The problem does not lie with GLBTI individuals, but with the attitudes and behaviour of the society around them. Research suggests that gay men and lesbians have reduced access to medical care because of their fear of discrimination. The constant pressure of dealing with the homophobia of others makes depression, among other mental health problems, relatively common. While gay and lesbian people are as diverse as the rest of the population, their shared experience of discrimination creates common health issues. Australian society generally regards heterosexuality as the most acceptable sexual orientation, which means that gay men, lesbians and bisexual people may be marginalised and discriminated against. Transgender and intersex people may also experience marginalisation and discrimination in relation to their health and wellbeing.
Mental health and wellbeing support for LGBTI people
LGBTQI support services | Gender | ReachOut Australia
Share via Email Forty years ago in Britain, loving the wrong person could make you a criminal. Smiling in the park could lead to arrest and being in the wrong address book could cost you a prison sentence. Homosexuality was illegal and hundreds of thousands of men feared being picked up by zealous police wanting easy convictions, often for doing nothing more than looking a bit gay. It was a battered old thing and, in many respects, shabby. It didn't come close to equalising the legal status of heterosexuals and homosexuals that would take another 38 years.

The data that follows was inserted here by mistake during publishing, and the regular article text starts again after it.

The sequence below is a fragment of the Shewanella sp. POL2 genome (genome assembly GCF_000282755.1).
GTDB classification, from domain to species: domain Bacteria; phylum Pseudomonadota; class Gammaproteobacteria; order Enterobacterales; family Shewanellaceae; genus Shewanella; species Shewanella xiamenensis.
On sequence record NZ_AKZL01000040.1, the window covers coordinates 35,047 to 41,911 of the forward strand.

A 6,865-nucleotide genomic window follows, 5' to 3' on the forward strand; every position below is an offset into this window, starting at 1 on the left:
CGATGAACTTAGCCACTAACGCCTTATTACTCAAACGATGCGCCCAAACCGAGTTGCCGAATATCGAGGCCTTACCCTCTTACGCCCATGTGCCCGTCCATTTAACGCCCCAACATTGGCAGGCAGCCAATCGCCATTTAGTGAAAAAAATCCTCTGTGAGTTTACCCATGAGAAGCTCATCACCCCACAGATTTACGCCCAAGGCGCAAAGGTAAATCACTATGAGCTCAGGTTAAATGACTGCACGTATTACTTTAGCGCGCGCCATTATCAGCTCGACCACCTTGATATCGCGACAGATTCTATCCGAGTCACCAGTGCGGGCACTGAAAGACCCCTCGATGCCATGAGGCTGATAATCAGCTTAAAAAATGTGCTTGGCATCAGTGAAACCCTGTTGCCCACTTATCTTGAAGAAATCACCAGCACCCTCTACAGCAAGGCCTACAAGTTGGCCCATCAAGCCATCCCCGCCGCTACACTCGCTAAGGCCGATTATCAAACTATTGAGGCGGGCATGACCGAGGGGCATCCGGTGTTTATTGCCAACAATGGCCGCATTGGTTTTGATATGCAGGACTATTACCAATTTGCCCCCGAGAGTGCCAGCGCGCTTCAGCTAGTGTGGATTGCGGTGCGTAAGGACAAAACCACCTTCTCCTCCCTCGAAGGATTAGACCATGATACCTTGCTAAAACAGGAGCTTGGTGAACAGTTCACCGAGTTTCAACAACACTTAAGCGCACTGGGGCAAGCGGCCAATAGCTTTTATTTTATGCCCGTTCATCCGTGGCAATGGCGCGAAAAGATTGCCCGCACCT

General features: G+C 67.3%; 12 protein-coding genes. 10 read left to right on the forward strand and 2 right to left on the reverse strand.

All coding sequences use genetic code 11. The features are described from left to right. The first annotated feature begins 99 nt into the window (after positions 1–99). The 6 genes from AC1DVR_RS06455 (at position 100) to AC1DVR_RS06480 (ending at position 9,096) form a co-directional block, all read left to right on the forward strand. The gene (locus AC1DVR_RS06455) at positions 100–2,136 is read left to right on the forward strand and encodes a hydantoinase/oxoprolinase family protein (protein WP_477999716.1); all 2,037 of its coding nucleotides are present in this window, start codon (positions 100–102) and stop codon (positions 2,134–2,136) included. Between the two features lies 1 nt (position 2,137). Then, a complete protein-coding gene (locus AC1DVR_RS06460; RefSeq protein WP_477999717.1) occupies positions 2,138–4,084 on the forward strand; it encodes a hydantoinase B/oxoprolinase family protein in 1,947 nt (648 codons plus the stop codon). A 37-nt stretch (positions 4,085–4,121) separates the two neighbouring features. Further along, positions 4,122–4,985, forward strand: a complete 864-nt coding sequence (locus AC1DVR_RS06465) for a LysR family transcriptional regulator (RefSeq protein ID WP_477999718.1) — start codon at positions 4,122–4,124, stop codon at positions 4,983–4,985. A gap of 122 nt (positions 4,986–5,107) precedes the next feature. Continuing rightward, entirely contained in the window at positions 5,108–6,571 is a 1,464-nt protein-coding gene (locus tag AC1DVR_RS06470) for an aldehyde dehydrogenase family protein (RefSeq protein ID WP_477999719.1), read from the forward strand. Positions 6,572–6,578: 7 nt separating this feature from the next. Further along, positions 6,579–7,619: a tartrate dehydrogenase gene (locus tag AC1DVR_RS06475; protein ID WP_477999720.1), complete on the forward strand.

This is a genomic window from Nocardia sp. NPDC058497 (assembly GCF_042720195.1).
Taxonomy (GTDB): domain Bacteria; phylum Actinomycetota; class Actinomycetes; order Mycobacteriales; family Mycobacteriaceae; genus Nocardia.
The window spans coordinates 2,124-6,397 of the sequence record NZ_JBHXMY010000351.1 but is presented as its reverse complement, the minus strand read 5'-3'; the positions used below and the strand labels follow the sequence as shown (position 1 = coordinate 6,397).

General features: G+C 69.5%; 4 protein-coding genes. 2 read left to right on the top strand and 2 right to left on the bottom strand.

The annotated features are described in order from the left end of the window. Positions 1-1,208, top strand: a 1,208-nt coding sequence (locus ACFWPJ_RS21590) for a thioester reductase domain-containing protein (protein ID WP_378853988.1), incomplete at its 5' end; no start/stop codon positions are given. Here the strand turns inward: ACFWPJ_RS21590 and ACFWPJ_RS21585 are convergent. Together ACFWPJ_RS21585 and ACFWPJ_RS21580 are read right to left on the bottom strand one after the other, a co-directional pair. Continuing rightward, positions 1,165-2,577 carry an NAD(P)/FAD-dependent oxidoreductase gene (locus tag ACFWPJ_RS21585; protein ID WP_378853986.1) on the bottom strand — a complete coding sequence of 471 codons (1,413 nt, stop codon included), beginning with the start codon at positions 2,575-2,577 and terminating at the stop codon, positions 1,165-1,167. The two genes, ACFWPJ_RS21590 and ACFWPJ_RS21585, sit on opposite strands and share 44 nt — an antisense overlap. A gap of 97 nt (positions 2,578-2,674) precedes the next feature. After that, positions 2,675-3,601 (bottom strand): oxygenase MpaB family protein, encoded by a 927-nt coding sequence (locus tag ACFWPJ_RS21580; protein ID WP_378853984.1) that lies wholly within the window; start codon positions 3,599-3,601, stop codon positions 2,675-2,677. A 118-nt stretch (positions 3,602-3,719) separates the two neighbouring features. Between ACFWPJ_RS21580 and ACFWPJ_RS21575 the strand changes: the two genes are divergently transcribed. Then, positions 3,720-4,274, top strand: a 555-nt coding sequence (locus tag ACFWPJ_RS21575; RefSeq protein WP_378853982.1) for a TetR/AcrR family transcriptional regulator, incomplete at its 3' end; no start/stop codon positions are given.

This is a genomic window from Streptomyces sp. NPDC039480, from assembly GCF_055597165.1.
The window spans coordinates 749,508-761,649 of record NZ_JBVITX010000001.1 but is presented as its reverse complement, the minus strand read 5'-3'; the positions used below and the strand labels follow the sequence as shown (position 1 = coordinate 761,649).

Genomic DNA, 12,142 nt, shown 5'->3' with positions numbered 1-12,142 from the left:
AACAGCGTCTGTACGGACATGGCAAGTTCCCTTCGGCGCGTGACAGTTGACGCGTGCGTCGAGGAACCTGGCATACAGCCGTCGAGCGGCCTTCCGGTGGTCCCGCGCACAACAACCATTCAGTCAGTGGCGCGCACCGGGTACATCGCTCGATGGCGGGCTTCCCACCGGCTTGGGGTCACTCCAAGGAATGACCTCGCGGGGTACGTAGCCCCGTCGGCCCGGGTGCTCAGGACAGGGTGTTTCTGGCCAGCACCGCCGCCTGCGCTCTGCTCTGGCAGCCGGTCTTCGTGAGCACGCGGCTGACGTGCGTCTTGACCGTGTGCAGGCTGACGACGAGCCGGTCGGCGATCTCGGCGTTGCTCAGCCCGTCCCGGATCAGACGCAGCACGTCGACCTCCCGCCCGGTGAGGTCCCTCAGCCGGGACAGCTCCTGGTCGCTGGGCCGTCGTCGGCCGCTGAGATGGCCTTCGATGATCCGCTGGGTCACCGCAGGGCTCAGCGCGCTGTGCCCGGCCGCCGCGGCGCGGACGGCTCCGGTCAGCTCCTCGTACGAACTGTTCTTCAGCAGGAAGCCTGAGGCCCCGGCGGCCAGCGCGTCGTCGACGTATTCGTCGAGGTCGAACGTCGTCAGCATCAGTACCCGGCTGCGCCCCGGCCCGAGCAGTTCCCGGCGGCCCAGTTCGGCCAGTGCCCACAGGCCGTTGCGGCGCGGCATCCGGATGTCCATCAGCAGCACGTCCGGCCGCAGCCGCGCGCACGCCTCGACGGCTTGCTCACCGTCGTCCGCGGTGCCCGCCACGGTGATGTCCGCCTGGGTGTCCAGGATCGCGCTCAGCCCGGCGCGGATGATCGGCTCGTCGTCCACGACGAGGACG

Visit Website The Pink Triangle The gay rights movement stagnated for the next few decades, though LGBT individuals around the world did come into the spotlight a few times. For example, English poet and author Radclyffe Hall stirred up controversy in when she published her lesbian-themed novel, The Well of Loneliness. And during World War II , the Nazis held homosexual men in concentration camps, branding them with the infamous pink triangle badge, which was also given to sexual predators.
Print Many lesbian, gay, bisexual, transgender and intersex LGBTI Victorians live healthy, connected, happy and positive lives, but overall LGBTI people experience poorer physical and mental health, are more likely to have problems with alcohol and other drugs, and have a higher rate of suicide. LGBTI people are also frequently subject to discrimination and can have problems accessing healthcare that's right for them. These services also available to family members and friends include mental health counselling, resources and peer support activities. The Mind Equality Centre in Fitzroy North is a safe, healing environment that offers specialist support for sexually and gender diverse people.